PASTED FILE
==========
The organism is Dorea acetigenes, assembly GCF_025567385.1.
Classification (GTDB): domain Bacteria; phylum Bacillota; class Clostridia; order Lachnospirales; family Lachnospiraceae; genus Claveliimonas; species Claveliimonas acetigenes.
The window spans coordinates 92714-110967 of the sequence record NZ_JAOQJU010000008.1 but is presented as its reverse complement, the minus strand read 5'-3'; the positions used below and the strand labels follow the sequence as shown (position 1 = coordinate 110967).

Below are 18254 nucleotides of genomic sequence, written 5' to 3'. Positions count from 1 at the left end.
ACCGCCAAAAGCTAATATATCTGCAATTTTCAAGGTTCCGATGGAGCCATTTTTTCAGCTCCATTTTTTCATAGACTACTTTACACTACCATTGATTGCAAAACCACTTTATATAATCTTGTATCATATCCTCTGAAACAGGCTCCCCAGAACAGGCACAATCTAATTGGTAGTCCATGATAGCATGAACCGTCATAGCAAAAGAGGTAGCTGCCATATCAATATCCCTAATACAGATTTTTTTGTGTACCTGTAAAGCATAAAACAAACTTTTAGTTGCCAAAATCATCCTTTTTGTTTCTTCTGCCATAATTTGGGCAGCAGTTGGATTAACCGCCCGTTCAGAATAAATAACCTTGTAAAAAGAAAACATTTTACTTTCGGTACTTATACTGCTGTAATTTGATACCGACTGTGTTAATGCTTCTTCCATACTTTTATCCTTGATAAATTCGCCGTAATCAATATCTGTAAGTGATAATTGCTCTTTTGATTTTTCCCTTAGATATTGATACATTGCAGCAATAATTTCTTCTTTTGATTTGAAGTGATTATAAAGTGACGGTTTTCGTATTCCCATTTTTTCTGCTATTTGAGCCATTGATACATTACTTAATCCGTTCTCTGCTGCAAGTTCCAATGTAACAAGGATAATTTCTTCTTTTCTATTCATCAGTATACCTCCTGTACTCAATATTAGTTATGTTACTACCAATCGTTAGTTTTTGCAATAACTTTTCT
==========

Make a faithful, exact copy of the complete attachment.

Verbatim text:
The organism is Dorea acetigenes, assembly GCF_025567385.1.
Classification (GTDB): domain Bacteria; phylum Bacillota; class Clostridia; order Lachnospirales; family Lachnospiraceae; genus Claveliimonas; species Claveliimonas acetigenes.
The window spans coordinates 92714-110967 of the sequence record NZ_JAOQJU010000008.1 but is presented as its reverse complement, the minus strand read 5'-3'; the positions used below and the strand labels follow the sequence as shown (position 1 = coordinate 110967).

Below are 18254 nucleotides of genomic sequence, written 5' to 3'. Positions count from 1 at the left end.
ACCGCCAAAAGCTAATATATCTGCAATTTTCAAGGTTCCGATGGAGCCATTTTTTCAGCTCCATTTTTTCATAGACTACTTTACACTACCATTGATTGCAAAACCACTTTATATAATCTTGTATCATATCCTCTGAAACAGGCTCCCCAGAACAGGCACAATCTAATTGGTAGTCCATGATAGCATGAACCGTCATAGCAAAAGAGGTAGCTGCCATATCAATATCCCTAATACAGATTTTTTTGTGTACCTGTAAAGCATAAAACAAACTTTTAGTTGCCAAAATCATCCTTTTTGTTTCTTCTGCCATAATTTGGGCAGCAGTTGGATTAACCGCCCGTTCAGAATAAATAACCTTGTAAAAAGAAAACATTTTACTTTCGGTACTTATACTGCTGTAATTTGATACCGACTGTGTTAATGCTTCTTCCATACTTTTATCCTTGATAAATTCGCCGTAATCAATATCTGTAAGTGATAATTGCTCTTTTGATTTTTCCCTTAGATATTGATACATTGCAGCAATAATTTCTTCTTTTGATTTGAAGTGATTATAAAGTGACGGTTTTCGTATTCCCATTTTTTCTGCTATTTGAGCCATTGATACATTACTTAATCCGTTCTCTGCTGCAAGTTCCAATGTAACAAGGATAATTTCTTCTTTTCTATTCATCAGTATACCTCCTGTACTCAATATTAGTTATGTTACTACCAATCGTTAGTTTTTGCAATAACTTTTCT